Deep Plane Facelift versus SMAS Facelift Demystified

by | Aug 4, 2022 | Face

Recently in the media, there has been a lot of chatter about the various types of facelifts celebrities are having done in Beverly Hills, New York, and beyond.

With an aging population, facelift surgery is holding firm as one of the most sought-after aesthetic procedures in the United States.

Common name-brand facelifts include the deep plane facelift, the Ponytail Lift, the TCF with MIST Lift,  the MACS lift, the vertical facelift, the SMAS facelift and, our preferred procedure, the high SMAS facelift.  Historically, all of these procedures are effective, and in the right hands, can produce exceptional results.  The point worth noting is that not all facelift techniques are ideal for all patients; hence, achieving excellent facelift results comes down to proper analysis of the patient facial metrics and determining which procedure is best suited for the individual.

Certainly, all facelift techniques benefit from the addition of micronized fat or “ nano “ fat for a few reasons:  Fat can be utilized to replenish volume loss on several tissue planes including bone, deep soft-tissue, and skin.  In additional, fat acts as a bio-stimulator, having the value-add of being enriched with growth factors and stem cells, among other benefits , which help to promote soft-tissue healing and rejuvenation over the long run.  Micronized fat transfer is a vital part of all our facelift surgeries and it is something that should be considered, regardless of facelift procedure type.

In today’s article I will be reviewing two of the more popular facelift procedures in the plastic surgery community:  The deep plane face lift and the high SMAS facelift.  I will cover the differences and similarities in technique, outcomes, risk, and benefit.  I hope you enjoy!

What is a SMAS Facelift?

The high-SMAS facelift is a modified version of the traditional facelift procedure that addresses the lower ⅔ of a patient’s face by targeting the supportive tissues of a patient’s face, the “ SMAS” or superficial muscular aponeurotic system. The superficial muscular aponeurotic system is a fibrous tissue network dividing the deeper facial muscle layers from the superficial skin layers. With aging, the SMAS integrity weakens, creating caudal migration (sagging) of the mid-face and lower face.   This leads to classic stigmata or signs of facial aging which include tear trough deformities, deep naso-labial folds, jowls, and marionette lines.  One of the fundamental tenets of the SMAS facelift surgery is to reposition the SMAS to a more youthful state, thus addressing and correcting all of the aforementioned areas.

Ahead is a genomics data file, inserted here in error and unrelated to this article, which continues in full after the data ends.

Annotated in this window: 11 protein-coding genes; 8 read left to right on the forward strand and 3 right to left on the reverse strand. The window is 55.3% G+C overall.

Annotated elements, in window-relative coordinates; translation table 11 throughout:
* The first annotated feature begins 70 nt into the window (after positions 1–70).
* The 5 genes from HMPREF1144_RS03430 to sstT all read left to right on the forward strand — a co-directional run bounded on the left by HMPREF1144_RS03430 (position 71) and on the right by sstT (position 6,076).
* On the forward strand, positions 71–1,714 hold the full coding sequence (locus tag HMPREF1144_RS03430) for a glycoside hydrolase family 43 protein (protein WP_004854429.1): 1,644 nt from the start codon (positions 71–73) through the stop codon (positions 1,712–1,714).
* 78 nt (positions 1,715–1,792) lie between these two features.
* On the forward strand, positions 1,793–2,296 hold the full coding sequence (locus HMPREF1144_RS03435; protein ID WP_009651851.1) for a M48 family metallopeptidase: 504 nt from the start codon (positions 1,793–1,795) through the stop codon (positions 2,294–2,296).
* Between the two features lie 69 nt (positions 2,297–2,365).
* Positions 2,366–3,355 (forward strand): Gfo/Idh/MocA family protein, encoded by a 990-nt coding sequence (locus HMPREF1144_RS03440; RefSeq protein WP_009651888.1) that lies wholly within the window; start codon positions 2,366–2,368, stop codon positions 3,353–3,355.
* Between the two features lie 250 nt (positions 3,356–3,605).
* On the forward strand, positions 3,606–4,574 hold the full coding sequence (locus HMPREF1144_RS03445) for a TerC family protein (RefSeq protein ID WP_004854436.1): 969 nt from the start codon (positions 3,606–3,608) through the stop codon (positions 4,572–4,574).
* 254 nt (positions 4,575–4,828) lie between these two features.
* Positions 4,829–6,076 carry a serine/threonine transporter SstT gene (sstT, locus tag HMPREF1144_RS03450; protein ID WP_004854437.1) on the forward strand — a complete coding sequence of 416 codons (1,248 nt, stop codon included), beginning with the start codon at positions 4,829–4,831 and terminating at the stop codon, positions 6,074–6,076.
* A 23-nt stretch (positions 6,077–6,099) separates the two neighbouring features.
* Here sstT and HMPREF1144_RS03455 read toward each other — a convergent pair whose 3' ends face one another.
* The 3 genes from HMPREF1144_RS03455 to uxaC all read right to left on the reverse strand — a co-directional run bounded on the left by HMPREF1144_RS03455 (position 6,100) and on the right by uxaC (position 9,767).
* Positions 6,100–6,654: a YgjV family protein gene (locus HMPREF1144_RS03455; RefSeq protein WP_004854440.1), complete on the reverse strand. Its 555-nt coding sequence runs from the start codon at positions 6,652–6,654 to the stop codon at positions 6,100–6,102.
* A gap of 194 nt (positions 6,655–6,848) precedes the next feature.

Definitively, the goal of the SMAS facelift is to reverse the appearance of sagging, tightening underlying facial musculature, removing excess fat ( most typically jowls and sub-mentum or under chin), adding fat as appropriate ( tear troughs and pyriform fossa), and re-draping the skin in natural and quiet way which creates an enhanced, anatomically correct appearance.

How is a SMAS Facelift Performed?

The SMAS facelift is generally performed under general anesthesia, although it is possible to perform the procedure under local anesthesia with sedation.  The SMAS Facelift procedure generally lasts 4-6 hours, depending on what ancillary procedures, such as micronized fat transfer or blepharoplasty, are performed. Incisions are made in the hairline above and behind the ear. The skin is then gently elevated before the SMAS is elevated and repositioned to a more youthful state – doing so addresses and corrects such age-associated findings including jowls, loss of cheek projection, deep naso-labial folds, and tear trough deformities. The skin is then carefully and strategically re-draped, with the excess skin being removed.

The recovery from a SMAS facelift takes about 2-3 weeks, with the patient wearing a compression garment day and night for the first seven days, and during the evenings for the next seven days. During this time period, the patient may experience mild bruising and swelling.  Pain and discomfort are rare findings with SMAS facelift surgery.  Additionally, because the incisions are designed to hide within the natural folds and curvatures of the skin, visible scarring is minimized and naturally concealed as the patient recovers. Results typically last about 6 to 8 years depending largely on the age of the patient, and other factors such as a history of smoking. 

Why undergo a SMAS Facelift?